Angus’ hope is that eventually, as more people tune in, as more requests come in, and as more CDs are collected, the station will consider adding a second hour to his show. But, for now, the priority is to spread the word about NunaKakKaasimajut, an initiative which can definitely be seen as contributing to building bridges between indigenous and non-indigenous peoples.

The show airs at 2 p.m. Newfoundland Time, and even though you may not reside in the Avalon Peninsula where CHMR’s antennas can reach you, you definitely can listen to the show live or as podcasts. So far, people have been tuning in from as far as Anchorage, Alaska.

HOW TO LISTEN TO NunaKakKaasimajut

If you live in the St. John’s—Avalon peninsula area, simply tune in CHMR FM 93.5 on Thursdays @ 2 p.m.

If you live outside the broadcasting area, access CHMR’s home page. In the top left corner, you’ll see a “Listen Now” button which allows you to tune in.

Here are the podcasts of the latest three instalments:

To listen to any of the shows that aired in the last four months, you can also go to this address Here’s what you will see:


Specify the date of the show you’re looking for (remember that NunaKakKaasimajut started on July 20, 2017). Enter 14:00 as the start time and 15:00 as the stop time. Press the Stream m3u button. You’ll get a pop-up to either open the link or save it to your computer. If you choose to open it, within seconds you’ll be listening to the live broadcast.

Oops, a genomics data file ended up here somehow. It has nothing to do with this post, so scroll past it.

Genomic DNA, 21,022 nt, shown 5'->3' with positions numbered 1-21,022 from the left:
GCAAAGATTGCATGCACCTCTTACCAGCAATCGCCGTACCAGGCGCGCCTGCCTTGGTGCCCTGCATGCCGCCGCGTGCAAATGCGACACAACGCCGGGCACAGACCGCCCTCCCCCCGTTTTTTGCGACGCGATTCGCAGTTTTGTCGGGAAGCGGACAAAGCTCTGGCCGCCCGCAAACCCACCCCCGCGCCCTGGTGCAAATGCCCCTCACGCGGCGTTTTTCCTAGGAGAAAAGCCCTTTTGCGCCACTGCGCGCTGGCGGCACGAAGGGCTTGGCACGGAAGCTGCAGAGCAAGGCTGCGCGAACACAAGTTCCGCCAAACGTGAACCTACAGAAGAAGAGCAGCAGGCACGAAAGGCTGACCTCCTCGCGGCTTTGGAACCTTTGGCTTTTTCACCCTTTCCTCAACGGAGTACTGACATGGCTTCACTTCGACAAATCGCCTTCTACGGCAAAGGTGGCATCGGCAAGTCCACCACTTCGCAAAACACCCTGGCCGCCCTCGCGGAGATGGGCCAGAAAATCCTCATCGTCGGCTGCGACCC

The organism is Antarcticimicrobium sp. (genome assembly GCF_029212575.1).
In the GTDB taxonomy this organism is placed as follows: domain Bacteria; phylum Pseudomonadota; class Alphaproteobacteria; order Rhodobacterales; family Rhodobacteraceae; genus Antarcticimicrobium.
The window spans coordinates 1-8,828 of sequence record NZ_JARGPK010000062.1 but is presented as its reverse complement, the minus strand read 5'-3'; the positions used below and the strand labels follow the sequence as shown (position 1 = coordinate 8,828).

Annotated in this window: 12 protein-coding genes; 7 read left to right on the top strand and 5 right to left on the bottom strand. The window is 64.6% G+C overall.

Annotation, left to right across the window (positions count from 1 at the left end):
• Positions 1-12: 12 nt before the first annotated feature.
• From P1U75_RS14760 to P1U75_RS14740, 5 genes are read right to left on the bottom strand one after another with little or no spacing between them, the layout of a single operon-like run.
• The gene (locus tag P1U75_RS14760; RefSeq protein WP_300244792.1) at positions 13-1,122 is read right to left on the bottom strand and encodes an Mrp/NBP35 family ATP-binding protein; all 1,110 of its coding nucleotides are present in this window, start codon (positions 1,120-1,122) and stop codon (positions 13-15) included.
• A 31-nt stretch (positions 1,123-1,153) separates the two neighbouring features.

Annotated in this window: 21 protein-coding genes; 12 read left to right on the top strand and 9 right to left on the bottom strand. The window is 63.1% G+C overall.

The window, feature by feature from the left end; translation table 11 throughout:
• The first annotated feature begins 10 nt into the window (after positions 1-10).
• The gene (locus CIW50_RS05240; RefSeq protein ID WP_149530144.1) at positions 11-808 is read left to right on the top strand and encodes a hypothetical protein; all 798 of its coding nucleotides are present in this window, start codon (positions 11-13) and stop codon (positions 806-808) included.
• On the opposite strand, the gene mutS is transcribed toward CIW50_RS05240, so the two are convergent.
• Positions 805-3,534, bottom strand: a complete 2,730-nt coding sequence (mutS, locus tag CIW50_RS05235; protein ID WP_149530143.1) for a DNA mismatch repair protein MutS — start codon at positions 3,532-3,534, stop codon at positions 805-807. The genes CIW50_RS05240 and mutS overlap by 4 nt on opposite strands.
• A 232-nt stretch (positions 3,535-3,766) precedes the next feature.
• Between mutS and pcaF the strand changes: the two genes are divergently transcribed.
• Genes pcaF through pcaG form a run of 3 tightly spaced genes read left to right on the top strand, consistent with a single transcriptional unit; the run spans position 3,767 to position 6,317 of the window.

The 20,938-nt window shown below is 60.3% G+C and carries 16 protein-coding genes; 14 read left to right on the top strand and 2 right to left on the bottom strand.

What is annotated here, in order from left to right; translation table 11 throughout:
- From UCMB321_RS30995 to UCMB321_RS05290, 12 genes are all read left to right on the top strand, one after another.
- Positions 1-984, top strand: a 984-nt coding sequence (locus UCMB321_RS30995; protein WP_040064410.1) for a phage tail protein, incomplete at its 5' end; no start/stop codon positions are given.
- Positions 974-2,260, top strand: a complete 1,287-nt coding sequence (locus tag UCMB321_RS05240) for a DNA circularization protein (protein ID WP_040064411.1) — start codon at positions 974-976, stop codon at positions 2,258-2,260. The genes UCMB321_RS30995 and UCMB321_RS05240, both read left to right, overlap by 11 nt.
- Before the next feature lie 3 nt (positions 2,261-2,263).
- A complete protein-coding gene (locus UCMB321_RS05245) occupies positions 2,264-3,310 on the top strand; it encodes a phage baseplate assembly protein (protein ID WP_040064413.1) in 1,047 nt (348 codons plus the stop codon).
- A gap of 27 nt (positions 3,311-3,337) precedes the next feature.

Currently, YouTube is Angus’ main media for making his selection. That said, artists are just starting to send him copies of their CDs. So, if you are a Canadian indigenous artist, or know one who could be featured on NunaKakKaasimajut, Angus will be thrilled to get a copy of your CD. Here’s the address where it can be sent to:

Attn: Angus Andersen
Box A-119
Memorial University of Newfoundland
St. John’s  NL  A1C 5S7

Music can also be submitted as MP3. But, before you send anything in that format, please read CHMR’s policy on submitting material.

Whether you’d like to send a special request, ask a question, or tell Angus where you’re tuning in from, you can reach him via:
Twitter: @AndersenAngus

From now on, every week, you can share an hour with Angus who does his best to create his own version of the Spring Equinox event where the seed for this big adventure was planted a year ago. Hope you tune in, enjoy and share the news with friends and family.